- Public-private partnerships specifically to create applications and services that enable individuals and families to manage personal healthcare data
The Precision Medicine Initiative announcement one year ago included funding for a diverse group of organizations that must work together. The $215 million investment includes $130 million for NIH, $70 million to the National Cancer Institute specifically for cancer genomic research, $10 million to the FDA to evolve the regulatory structure for database management, and $5 million to the Office of the National Coordinator for HIT to support development of secure healthcare data exchange.
Jo Handelsman, Associate Director for Science in the Office of Science and Technology Policy, provides some details about this initiative on the official website. She notes that knowledge about the impact of individual genes, environment, and lifestyle will “revolutionize how we improve health and treat disease.” Many parts of this effort are in place to move fast to yield healthcare benefits for everyone. For example, the IT infrastructure already exists to collect and analyze Big Data even for millions of individuals. While some aspects of Precision Medicine are advanced, others still need time for development. Some of the hard work still to be done includes:
- Managing health data privacy while sharing large data sets
- Data governance principles for access and use of big healthcare data
- Secure access and control of personal data for patients
- Oversight of data quality and integrity
Any failure of these may result in a loss of public trust in this new way of healthcare delivery.
In a similar effort across the pond, the United Kingdom is using Big Data from the UK Biobank to combine genomic, social, and traditional health data. This data from 500,000 volunteers will explore common diseases in the context of individual psychosocial and genetic environments.
From average to individual
In the Acumen blog post last week Terry mentioned Porter’s NEJM article and Ann O’Hare’s presentation about the shortcomings of clinical guidelines that address the “average” patient. The UK Biobank and the U.S. Precision Medicine Initiative will transition healthcare from the age of treatment goals for the average patient to treatment maximized for the specific individual patient.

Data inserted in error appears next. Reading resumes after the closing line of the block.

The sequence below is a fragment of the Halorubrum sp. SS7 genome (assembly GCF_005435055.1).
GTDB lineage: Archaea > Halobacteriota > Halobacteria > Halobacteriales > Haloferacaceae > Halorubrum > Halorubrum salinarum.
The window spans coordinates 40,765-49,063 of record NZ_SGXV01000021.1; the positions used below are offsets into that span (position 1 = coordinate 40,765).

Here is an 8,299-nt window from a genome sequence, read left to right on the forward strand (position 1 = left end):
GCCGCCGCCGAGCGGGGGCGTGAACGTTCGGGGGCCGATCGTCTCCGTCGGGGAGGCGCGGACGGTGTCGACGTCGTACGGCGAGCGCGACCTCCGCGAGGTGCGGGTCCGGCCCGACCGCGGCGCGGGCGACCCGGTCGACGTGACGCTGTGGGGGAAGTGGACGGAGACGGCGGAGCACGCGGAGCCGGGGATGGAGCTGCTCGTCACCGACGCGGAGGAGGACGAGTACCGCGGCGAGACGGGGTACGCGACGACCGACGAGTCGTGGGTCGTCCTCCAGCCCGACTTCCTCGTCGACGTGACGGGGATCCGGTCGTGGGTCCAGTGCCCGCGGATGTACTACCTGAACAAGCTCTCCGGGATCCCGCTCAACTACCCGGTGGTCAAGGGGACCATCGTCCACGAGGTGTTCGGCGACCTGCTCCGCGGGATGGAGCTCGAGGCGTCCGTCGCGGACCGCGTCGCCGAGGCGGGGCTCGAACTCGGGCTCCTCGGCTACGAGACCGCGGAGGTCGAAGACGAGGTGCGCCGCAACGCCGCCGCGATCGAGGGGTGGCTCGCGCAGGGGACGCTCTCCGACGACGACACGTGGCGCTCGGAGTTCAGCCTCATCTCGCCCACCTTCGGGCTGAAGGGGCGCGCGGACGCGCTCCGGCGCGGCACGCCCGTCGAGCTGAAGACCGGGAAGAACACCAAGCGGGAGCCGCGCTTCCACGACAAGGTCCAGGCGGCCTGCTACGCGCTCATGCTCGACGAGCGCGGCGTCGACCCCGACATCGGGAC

Just imagine that each of us has 10 times as many personal microorganisms as human cells in our body creating our microbiome. Combine that with ~200 gigabytes of data that describes each human genome and we are already in Big Data territory without even downloading diet, fitness, and lifestyle data. Bringing together all of this data about the full human condition may revolutionize healthcare—making this smash up of Big Data and healthcare through Precision Medicine a first step toward true quality care for every individual, from you to me.
Dugan Maddux, MD, FACP, is the Vice President for CKD Initiatives for FMC-NA. Before her foray into the business side of medicine, Dr. Maddux spent 18 years practicing nephrology in Danville, Virginia. During this time, she and her husband, Dr. Frank Maddux, developed a nephrology-focused Electronic Health Record. She and Frank also developed Voice Expeditions, which features the Nephrology Oral History project, a collection of interviews of the early dialysis pioneers.